"I distinctly remember when a little more than a dozen years ago the immigration question was first finding occasional expression in the labor organizations that I heard a member, who had left the Emerald Isle scarcely three years, denounce the evils the toilers suffer from immigration. From that time the thought occurred to me that there is something more in this world than philosophy and philanthropy which prompts the people to advocate measures of reformatory character."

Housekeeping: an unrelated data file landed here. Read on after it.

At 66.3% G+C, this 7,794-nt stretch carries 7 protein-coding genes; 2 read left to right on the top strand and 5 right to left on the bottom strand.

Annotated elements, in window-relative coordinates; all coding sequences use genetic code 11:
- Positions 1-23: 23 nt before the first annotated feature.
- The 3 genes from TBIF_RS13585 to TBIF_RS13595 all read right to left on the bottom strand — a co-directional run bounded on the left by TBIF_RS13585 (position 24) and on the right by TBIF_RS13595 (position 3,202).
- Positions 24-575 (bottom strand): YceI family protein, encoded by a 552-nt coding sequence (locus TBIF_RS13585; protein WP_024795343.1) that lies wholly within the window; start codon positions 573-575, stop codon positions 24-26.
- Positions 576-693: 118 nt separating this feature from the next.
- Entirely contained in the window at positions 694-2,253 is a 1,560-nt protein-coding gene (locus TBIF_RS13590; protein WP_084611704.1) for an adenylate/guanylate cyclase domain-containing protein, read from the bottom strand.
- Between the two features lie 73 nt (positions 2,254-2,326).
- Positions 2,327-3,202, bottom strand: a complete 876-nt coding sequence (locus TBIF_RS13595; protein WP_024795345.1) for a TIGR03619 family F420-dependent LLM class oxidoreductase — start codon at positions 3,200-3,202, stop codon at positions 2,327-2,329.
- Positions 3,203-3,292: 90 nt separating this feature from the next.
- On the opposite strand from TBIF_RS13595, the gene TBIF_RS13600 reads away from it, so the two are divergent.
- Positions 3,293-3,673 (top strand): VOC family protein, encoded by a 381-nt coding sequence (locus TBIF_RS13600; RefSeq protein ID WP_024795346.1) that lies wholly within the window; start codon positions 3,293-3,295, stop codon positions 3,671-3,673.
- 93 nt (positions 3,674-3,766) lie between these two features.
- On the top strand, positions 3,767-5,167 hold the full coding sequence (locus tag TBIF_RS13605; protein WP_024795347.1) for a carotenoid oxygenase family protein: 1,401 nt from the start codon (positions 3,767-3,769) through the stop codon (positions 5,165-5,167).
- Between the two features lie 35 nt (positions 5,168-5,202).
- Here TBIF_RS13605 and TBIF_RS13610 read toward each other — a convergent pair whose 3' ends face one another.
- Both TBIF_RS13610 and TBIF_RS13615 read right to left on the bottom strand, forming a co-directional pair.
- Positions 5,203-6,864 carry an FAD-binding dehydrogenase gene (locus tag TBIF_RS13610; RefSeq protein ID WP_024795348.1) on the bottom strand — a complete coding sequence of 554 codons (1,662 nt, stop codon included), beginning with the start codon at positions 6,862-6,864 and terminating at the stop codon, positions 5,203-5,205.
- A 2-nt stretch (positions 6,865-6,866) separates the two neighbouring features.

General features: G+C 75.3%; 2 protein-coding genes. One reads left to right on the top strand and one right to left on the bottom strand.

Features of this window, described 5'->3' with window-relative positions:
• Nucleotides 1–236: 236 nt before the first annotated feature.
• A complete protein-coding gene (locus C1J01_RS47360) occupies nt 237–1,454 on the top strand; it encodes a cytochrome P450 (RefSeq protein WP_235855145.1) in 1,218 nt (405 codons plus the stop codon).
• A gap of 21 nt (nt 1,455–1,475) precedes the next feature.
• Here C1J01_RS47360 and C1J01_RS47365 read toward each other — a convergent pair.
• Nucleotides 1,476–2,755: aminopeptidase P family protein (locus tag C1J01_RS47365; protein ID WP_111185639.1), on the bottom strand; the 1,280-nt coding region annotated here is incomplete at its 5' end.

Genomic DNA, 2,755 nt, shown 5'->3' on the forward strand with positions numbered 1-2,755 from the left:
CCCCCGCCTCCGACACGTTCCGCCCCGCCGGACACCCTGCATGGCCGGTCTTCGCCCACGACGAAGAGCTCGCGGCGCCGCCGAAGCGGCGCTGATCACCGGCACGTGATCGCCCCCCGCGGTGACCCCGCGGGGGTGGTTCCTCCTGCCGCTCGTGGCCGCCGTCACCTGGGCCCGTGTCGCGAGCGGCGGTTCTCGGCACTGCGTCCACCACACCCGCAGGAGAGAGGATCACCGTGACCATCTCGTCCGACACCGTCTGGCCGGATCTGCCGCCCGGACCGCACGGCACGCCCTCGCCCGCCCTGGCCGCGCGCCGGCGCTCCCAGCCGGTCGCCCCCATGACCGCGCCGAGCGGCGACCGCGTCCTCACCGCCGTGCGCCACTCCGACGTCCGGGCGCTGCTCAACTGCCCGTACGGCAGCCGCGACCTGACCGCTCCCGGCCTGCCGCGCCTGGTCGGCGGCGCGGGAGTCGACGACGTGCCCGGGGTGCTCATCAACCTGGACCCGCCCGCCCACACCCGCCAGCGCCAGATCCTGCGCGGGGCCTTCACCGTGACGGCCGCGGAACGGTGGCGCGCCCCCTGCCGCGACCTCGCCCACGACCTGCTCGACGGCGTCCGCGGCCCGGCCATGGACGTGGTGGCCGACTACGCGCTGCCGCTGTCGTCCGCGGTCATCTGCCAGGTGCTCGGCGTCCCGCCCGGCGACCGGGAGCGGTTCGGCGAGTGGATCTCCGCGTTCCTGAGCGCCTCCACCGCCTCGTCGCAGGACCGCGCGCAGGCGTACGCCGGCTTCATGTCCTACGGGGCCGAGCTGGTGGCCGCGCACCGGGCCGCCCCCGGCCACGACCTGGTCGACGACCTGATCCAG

"I do not care at this late date to enter into a discussion of the question of color. Let me only say this, that there is no doubt but that the colored workmen are a factor in a large territory of our country; and it is equally true that they are not diminishing in number. Unless we give them the opportunity to organize, they certainly will be our unrelenting enemies, and will place themselves upon the side of the opponents to our movement, and the efforts we make to build up will be neutralized or worse. I do not care to discuss the color question or foist them upon your organization; but, when they are organized in a union of their own calling, it is not simply the part of wisdom to turn our backs upon them and force them into a position of antagonism. We have enough to contend against to secure our rights without creating additional obstacles."